Finally, enjoy the heck out of your time off! Do whatever it is that makes you forget that time is passing - something creative, exercise or time outside, a great book or show, cleaning or cooking if that's what it takes. The more distance you put between your mind and this incident, the smaller it will seem, and the sooner you'll be able to get some rest.

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brownbook has 35 years experience.

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When I'm stressed and can't sleep I try to calm myself by "calmly" thinking and believing...I know I am not going to sleep...  I am just going to lie here, just lying and resting can be as good as sleep.  Repeating it over and over a few times...in a "calm" tone of inner voice.

 

 

 

 

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Daisy4RN has 20 years experience and specializes in Travel, Home Health, Med-Surg.

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3 hours ago, katyperryfan said:

I just need advise on how I can stop thinking about it and/or how to deal with situations like this.

It is frustrating to be is those type of situations. I would just think (for only a few moments) about how I might handle it next time (gives me back a sense of control) and then let it go (picture the negative thoughts/feelings physically leaving your body), this might take practice.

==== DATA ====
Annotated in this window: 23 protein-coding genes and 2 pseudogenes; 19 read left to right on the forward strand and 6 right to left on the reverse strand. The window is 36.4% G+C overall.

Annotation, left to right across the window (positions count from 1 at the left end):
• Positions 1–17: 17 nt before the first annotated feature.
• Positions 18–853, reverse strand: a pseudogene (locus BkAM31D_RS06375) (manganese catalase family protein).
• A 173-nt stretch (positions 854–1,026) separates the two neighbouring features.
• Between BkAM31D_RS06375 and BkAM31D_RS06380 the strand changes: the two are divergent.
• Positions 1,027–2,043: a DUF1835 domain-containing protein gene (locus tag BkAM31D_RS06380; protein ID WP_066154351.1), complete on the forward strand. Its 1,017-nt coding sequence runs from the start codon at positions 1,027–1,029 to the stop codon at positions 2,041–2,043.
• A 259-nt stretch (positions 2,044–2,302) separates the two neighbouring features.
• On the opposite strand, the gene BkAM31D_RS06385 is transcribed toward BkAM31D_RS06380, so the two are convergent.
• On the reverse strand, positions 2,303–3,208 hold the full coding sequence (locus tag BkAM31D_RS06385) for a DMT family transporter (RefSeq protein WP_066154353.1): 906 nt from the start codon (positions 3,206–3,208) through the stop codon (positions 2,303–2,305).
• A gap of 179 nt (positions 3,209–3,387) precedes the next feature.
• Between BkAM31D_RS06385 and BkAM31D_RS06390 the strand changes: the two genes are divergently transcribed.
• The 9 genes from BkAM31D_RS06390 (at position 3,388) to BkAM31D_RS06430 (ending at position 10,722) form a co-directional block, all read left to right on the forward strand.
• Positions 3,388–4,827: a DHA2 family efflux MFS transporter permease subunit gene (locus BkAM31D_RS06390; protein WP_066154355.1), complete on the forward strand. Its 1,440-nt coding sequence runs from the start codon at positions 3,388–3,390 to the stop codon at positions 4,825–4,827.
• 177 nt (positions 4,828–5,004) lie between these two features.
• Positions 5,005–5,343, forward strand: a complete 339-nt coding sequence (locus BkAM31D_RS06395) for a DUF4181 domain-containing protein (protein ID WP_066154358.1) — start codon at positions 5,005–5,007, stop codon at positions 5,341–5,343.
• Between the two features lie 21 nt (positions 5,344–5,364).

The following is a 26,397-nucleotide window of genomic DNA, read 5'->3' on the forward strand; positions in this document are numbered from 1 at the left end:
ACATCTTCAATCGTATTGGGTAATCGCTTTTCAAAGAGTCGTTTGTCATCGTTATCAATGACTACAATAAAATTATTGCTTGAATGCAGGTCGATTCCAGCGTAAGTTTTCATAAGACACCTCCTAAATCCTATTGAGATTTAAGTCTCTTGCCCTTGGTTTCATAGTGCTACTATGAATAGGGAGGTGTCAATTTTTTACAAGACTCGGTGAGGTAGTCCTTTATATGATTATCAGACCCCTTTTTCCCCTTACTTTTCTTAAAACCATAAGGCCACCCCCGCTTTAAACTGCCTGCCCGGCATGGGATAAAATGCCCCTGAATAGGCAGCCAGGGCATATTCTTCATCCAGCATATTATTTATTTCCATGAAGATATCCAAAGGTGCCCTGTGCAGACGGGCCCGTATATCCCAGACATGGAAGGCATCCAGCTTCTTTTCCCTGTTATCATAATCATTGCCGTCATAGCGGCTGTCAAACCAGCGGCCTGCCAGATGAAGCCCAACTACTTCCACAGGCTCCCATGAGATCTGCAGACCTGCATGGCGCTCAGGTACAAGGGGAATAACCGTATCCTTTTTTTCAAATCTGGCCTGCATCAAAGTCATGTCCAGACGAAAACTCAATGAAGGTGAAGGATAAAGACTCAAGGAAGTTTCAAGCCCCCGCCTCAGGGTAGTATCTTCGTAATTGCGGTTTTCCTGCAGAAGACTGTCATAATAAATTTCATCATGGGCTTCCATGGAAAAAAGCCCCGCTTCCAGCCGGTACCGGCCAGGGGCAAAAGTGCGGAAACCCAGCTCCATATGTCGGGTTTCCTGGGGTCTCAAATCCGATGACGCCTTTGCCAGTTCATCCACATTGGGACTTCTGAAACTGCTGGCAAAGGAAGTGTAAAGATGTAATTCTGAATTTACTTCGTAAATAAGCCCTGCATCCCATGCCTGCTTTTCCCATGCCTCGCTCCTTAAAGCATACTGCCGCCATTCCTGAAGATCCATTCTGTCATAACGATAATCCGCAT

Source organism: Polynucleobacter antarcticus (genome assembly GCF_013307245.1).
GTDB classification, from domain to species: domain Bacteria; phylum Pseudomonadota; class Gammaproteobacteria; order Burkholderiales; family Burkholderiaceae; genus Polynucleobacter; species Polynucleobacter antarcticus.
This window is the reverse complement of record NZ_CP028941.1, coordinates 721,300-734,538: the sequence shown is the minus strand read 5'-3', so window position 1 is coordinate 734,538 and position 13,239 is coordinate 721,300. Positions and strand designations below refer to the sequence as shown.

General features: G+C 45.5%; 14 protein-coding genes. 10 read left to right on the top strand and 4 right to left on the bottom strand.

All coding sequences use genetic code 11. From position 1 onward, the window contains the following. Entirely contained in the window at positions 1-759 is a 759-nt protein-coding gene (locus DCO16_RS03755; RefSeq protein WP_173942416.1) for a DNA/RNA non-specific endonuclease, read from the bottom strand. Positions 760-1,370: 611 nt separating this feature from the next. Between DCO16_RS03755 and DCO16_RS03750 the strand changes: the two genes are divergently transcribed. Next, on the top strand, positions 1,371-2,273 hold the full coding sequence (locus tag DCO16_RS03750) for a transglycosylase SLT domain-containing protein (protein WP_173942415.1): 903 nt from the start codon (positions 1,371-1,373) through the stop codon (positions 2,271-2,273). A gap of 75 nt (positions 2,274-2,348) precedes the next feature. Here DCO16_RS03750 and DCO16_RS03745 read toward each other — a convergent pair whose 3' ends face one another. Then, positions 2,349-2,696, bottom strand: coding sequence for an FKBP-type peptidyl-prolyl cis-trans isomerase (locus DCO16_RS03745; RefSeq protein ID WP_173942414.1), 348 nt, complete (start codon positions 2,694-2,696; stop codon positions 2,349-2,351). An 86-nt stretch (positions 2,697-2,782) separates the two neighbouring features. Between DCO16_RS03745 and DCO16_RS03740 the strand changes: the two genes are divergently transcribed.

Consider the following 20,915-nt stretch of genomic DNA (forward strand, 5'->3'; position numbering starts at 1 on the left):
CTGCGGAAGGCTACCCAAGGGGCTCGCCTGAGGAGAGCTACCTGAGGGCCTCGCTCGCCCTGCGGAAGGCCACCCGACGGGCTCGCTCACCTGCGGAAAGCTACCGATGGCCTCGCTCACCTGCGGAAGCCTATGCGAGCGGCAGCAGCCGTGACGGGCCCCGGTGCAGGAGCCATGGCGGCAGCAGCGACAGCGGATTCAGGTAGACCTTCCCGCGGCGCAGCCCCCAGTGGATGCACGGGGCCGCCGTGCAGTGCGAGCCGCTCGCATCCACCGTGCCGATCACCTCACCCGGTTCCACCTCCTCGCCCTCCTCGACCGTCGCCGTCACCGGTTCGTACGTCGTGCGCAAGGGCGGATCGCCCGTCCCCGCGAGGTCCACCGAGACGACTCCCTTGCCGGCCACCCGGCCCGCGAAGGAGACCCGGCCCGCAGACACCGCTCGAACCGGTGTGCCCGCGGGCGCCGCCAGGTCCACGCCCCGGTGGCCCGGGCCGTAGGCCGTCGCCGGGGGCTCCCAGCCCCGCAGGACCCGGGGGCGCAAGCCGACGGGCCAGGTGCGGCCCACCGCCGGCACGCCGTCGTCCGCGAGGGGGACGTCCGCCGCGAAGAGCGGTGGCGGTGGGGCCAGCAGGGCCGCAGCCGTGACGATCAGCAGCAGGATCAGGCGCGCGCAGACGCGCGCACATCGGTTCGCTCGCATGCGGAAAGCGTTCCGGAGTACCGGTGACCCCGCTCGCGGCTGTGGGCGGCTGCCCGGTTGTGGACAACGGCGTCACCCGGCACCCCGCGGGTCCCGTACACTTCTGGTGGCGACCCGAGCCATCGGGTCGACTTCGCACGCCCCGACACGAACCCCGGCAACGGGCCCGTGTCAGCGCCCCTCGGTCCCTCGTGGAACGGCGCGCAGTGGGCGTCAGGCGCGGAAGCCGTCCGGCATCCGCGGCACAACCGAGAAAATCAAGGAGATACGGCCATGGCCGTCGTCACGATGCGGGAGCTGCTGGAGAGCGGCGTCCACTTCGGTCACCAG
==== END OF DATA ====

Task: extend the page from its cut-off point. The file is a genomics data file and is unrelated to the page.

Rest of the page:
In your particular case next time I would physically jerk back slightly when patted on the shoulder and give a halfa** smile and nod, enough that they know how you feel. This gives you some control of your situation/feelings and hopefully lets them know they are overstepping (regardless of whether they agree and/or care).

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juniper222 has 2 years experience and specializes in Pre Nursing.

253 Posts; 1,932 Profile Views

If you really want to make them angry, show them that treating you poorly does not phase you in the least. I know that's easier said than done but it will come with experience. Essentially, these people are bullies and should be treated as such. Remember that when you go home to leave work at work.